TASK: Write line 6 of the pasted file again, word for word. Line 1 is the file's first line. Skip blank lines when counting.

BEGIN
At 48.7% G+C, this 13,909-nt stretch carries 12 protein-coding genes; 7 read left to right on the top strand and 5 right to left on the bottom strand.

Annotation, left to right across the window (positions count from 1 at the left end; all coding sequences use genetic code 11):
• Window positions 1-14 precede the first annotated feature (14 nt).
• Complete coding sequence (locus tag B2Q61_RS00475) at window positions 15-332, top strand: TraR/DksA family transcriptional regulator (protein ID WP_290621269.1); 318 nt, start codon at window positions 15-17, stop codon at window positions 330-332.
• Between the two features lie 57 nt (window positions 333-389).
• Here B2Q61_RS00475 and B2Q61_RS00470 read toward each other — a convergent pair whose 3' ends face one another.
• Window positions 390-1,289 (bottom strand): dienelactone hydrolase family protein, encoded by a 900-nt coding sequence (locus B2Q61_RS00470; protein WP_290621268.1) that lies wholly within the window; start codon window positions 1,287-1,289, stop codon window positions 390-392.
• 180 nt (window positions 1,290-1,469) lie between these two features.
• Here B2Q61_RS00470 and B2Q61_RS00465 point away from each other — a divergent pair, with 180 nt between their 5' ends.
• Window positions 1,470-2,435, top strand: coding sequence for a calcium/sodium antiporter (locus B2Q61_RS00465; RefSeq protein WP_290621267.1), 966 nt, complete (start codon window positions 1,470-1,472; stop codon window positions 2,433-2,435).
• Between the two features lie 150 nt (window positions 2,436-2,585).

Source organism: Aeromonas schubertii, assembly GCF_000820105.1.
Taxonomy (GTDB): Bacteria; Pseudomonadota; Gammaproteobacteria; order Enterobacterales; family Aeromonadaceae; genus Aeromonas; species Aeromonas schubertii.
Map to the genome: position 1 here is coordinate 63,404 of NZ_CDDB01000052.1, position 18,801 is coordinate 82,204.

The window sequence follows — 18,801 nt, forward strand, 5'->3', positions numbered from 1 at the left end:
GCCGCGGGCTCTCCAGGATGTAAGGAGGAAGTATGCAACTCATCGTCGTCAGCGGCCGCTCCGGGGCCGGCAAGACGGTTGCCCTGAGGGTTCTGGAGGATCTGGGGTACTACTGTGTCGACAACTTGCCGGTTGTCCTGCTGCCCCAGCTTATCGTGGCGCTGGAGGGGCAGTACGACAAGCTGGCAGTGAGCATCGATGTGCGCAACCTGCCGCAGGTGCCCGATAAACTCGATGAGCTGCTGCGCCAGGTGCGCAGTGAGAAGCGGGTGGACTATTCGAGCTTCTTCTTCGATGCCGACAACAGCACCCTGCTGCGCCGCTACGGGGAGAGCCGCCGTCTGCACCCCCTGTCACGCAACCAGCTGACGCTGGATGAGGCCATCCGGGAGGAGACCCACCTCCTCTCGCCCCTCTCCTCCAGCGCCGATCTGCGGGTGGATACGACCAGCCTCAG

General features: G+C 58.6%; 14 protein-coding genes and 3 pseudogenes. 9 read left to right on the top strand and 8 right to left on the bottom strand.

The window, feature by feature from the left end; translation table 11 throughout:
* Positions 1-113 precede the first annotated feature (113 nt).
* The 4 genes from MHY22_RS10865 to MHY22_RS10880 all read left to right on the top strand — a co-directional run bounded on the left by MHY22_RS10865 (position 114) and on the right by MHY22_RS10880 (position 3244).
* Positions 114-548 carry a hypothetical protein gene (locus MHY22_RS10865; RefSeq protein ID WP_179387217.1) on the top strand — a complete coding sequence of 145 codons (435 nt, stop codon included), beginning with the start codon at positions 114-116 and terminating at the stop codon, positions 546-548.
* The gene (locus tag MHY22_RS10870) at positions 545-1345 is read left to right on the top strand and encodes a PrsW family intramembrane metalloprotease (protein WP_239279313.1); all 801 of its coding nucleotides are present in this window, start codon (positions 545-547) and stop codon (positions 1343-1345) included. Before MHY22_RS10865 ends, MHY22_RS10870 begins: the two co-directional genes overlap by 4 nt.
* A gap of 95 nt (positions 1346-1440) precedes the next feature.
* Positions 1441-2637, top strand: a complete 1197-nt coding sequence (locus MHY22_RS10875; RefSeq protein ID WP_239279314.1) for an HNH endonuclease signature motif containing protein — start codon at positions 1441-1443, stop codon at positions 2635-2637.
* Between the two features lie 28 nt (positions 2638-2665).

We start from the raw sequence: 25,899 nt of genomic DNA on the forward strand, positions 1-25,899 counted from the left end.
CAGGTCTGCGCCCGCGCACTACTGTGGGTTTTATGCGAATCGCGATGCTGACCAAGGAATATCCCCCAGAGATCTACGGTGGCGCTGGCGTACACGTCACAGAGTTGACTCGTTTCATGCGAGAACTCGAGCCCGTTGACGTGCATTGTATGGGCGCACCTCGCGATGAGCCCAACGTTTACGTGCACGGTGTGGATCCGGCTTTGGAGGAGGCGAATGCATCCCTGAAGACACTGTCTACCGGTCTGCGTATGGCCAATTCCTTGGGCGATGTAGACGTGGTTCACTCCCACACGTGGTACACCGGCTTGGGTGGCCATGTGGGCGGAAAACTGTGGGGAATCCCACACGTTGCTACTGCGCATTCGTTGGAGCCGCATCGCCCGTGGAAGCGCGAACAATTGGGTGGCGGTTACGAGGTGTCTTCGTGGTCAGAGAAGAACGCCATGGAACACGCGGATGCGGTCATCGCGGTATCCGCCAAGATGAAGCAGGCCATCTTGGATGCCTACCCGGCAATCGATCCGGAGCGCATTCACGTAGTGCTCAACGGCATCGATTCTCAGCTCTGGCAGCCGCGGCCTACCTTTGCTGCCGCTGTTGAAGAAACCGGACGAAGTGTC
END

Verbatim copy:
• Here B2Q61_RS00475 and B2Q61_RS00470 read toward each other — a convergent pair whose 3' ends face one another.